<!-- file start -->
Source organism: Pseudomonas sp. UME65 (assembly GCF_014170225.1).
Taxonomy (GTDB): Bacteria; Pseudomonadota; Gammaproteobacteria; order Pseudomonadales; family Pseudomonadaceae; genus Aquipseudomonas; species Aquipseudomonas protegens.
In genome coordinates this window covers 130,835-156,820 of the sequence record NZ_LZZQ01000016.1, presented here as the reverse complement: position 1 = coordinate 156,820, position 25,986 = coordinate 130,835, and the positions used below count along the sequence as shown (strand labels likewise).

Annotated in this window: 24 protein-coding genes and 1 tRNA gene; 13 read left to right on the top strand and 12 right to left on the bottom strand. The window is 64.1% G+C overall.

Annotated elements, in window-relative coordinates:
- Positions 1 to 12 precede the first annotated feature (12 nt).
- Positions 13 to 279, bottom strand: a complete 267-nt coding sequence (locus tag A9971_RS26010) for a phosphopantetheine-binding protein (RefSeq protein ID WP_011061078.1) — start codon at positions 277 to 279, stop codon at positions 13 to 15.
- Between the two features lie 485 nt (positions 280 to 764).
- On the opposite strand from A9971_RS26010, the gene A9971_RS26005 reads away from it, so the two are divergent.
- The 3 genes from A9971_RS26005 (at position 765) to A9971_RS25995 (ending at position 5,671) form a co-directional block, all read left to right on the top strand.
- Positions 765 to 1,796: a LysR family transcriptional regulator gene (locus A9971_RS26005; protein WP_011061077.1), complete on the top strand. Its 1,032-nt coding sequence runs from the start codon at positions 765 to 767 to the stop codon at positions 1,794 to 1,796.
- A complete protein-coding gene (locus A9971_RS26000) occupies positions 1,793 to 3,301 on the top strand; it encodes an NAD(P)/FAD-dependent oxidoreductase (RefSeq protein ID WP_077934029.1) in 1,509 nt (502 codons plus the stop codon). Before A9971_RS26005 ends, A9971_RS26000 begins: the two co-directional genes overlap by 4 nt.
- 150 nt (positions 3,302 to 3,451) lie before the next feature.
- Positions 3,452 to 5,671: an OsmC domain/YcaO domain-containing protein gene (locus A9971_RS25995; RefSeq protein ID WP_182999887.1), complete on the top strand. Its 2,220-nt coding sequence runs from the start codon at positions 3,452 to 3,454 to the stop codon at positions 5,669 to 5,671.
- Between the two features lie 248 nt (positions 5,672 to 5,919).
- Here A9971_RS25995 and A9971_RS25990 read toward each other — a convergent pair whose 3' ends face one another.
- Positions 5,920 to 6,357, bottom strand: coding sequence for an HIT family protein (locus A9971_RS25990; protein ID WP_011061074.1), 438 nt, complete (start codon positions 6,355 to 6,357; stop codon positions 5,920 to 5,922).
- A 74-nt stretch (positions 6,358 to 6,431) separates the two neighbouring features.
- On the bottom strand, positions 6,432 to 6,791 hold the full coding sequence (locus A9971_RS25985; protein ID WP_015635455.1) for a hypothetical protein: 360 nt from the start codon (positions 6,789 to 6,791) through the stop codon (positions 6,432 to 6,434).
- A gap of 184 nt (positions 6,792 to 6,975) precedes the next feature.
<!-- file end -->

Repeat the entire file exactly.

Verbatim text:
Source organism: Pseudomonas sp. UME65 (assembly GCF_014170225.1).
Taxonomy (GTDB): Bacteria; Pseudomonadota; Gammaproteobacteria; order Pseudomonadales; family Pseudomonadaceae; genus Aquipseudomonas; species Aquipseudomonas protegens.
In genome coordinates this window covers 130,835-156,820 of the sequence record NZ_LZZQ01000016.1, presented here as the reverse complement: position 1 = coordinate 156,820, position 25,986 = coordinate 130,835, and the positions used below count along the sequence as shown (strand labels likewise).

Annotated in this window: 24 protein-coding genes and 1 tRNA gene; 13 read left to right on the top strand and 12 right to left on the bottom strand. The window is 64.1% G+C overall.

Annotated elements, in window-relative coordinates:
- Positions 1 to 12 precede the first annotated feature (12 nt).
- Positions 13 to 279, bottom strand: a complete 267-nt coding sequence (locus tag A9971_RS26010) for a phosphopantetheine-binding protein (RefSeq protein ID WP_011061078.1) — start codon at positions 277 to 279, stop codon at positions 13 to 15.
- Between the two features lie 485 nt (positions 280 to 764).
- On the opposite strand from A9971_RS26010, the gene A9971_RS26005 reads away from it, so the two are divergent.
- The 3 genes from A9971_RS26005 (at position 765) to A9971_RS25995 (ending at position 5,671) form a co-directional block, all read left to right on the top strand.
- Positions 765 to 1,796: a LysR family transcriptional regulator gene (locus A9971_RS26005; protein WP_011061077.1), complete on the top strand. Its 1,032-nt coding sequence runs from the start codon at positions 765 to 767 to the stop codon at positions 1,794 to 1,796.
- A complete protein-coding gene (locus A9971_RS26000) occupies positions 1,793 to 3,301 on the top strand; it encodes an NAD(P)/FAD-dependent oxidoreductase (RefSeq protein ID WP_077934029.1) in 1,509 nt (502 codons plus the stop codon). Before A9971_RS26005 ends, A9971_RS26000 begins: the two co-directional genes overlap by 4 nt.
- 150 nt (positions 3,302 to 3,451) lie before the next feature.
- Positions 3,452 to 5,671: an OsmC domain/YcaO domain-containing protein gene (locus A9971_RS25995; RefSeq protein ID WP_182999887.1), complete on the top strand. Its 2,220-nt coding sequence runs from the start codon at positions 3,452 to 3,454 to the stop codon at positions 5,669 to 5,671.
- Between the two features lie 248 nt (positions 5,672 to 5,919).
- Here A9971_RS25995 and A9971_RS25990 read toward each other — a convergent pair whose 3' ends face one another.
- Positions 5,920 to 6,357, bottom strand: coding sequence for an HIT family protein (locus A9971_RS25990; protein ID WP_011061074.1), 438 nt, complete (start codon positions 6,355 to 6,357; stop codon positions 5,920 to 5,922).
- A 74-nt stretch (positions 6,358 to 6,431) separates the two neighbouring features.
- On the bottom strand, positions 6,432 to 6,791 hold the full coding sequence (locus A9971_RS25985; protein ID WP_015635455.1) for a hypothetical protein: 360 nt from the start codon (positions 6,789 to 6,791) through the stop codon (positions 6,432 to 6,434).
- A gap of 184 nt (positions 6,792 to 6,975) precedes the next feature.